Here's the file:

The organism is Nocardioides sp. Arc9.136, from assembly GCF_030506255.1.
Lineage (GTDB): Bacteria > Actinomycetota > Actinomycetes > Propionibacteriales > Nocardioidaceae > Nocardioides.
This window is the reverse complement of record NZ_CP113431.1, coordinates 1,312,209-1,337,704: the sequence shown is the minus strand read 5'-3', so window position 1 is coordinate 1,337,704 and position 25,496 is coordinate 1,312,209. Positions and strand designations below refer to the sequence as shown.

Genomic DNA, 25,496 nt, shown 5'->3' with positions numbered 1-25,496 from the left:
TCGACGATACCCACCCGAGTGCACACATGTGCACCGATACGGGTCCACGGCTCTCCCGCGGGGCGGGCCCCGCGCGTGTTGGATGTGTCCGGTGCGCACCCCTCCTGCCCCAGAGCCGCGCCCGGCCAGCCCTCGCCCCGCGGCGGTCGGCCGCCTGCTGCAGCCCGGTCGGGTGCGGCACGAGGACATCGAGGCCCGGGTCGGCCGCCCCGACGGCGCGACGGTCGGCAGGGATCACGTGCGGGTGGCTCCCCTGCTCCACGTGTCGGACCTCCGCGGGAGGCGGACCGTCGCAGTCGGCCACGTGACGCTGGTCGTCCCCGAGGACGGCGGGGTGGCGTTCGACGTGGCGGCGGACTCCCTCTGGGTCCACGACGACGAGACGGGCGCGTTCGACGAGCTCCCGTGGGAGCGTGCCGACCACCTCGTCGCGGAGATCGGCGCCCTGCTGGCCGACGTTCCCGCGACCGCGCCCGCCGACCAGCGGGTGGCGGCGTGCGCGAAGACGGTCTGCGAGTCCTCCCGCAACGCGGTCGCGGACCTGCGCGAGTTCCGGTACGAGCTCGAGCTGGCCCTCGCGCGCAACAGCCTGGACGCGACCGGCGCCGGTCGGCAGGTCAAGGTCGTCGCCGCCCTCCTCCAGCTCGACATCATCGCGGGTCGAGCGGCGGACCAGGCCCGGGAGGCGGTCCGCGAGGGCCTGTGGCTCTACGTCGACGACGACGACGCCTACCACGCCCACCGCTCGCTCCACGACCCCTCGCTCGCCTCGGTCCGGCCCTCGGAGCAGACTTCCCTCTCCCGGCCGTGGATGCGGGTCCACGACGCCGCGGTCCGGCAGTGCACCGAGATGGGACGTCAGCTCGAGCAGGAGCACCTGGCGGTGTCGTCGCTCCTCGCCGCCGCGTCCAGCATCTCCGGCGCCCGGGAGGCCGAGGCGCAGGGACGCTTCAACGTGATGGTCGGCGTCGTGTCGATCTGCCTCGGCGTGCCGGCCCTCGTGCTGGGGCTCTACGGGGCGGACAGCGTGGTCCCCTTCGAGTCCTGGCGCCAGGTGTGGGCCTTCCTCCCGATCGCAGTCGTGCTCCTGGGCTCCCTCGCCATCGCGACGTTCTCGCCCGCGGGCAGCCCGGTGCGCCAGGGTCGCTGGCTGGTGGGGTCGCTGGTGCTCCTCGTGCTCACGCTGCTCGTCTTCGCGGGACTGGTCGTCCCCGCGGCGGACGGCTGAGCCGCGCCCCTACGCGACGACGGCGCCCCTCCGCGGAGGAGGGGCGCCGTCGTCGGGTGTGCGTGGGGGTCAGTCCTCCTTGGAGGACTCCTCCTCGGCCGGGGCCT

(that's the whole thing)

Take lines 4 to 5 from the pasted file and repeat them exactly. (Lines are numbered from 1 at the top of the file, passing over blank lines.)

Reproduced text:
Genomic DNA, 25,496 nt, shown 5'->3' with positions numbered 1-25,496 from the left:
TCGACGATACCCACCCGAGTGCACACATGTGCACCGATACGGGTCCACGGCTCTCCCGCGGGGCGGGCCCCGCGCGTGTTGGATGTGTCCGGTGCGCACCCCTCCTGCCCCAGAGCCGCGCCCGGCCAGCCCTCGCCCCGCGGCGGTCGGCCGCCTGCTGCAGCCCGGTCGGGTGCGGCACGAGGACATCGAGGCCCGGGTCGGCCGCCCCGACGGCGCGACGGTCGGCAGGGATCACGTGCGGGTGGCTCCCCTGCTCCACGTGTCGGACCTCCGCGGGAGGCGGACCGTCGCAGTCGGCCACGTGACGCTGGTCGTCCCCGAGGACGGCGGGGTGGCGTTCGACGTGGCGGCGGACTCCCTCTGGGTCCACGACGACGAGACGGGCGCGTTCGACGAGCTCCCGTGGGAGCGTGCCGACCACCTCGTCGCGGAGATCGGCGCCCTGCTGGCCGACGTTCCCGCGACCGCGCCCGCCGACCAGCGGGTGGCGGCGTGCGCGAAGACGGTCTGCGAGTCCTCCCGCAACGCGGTCGCGGACCTGCGCGAGTTCCGGTACGAGCTCGAGCTGGCCCTCGCGCGCAACAGCCTGGACGCGACCGGCGCCGGTCGGCAGGTCAAGGTCGTCGCCGCCCTCCTCCAGCTCGACATCATCGCGGGTCGAGCGGCGGACCAGGCCCGGGAGGCGGTCCGCGAGGGCCTGTGGCTCTACGTCGACGACGACGACGCCTACCACGCCCACCGCTCGCTCCACGACCCCTCGCTCGCCTCGGTCCGGCCCTCGGAGCAGACTTCCCTCTCCCGGCCGTGGATGCGGGTCCACGACGCCGCGGTCCGGCAGTGCACCGAGATGGGACGTCAGCTCGAGCAGGAGCACCTGGCGGTGTCGTCGCTCCTCGCCGCCGCGTCCAGCATCTCCGGCGCCCGGGAGGCCGAGGCGCAGGGACGCTTCAACGTGATGGTCGGCGTCGTGTCGATCTGCCTCGGCGTGCCGGCCCTCGTGCTGGGGCTCTACGGGGCGGACAGCGTGGTCCCCTTCGAGTCCTGGCGCCAGGTGTGGGCCTTCCTCCCGATCGCAGTCGTGCTCCTGGGCTCCCTCGCCATCGCGACGTTCTCGCCCGCGGGCAGCCCGGTGCGCCAGGGTCGCTGGCTGGTGGGGTCGCTGGTGCTCCTCGTGCTCACGCTGCTCGTCTTCGCGGGACTGGTCGTCCCCGCGGCGGACGGCTGAGCCGCGCCCCTACGCGACGACGGCGCCCCTCCGCGGAGGAGGGGCGCCGTCGTCGGGTGTGCGTGGGGGTCAGTCCTCCTTGGAGGACTCCTCCTCGGCCGGGGCCT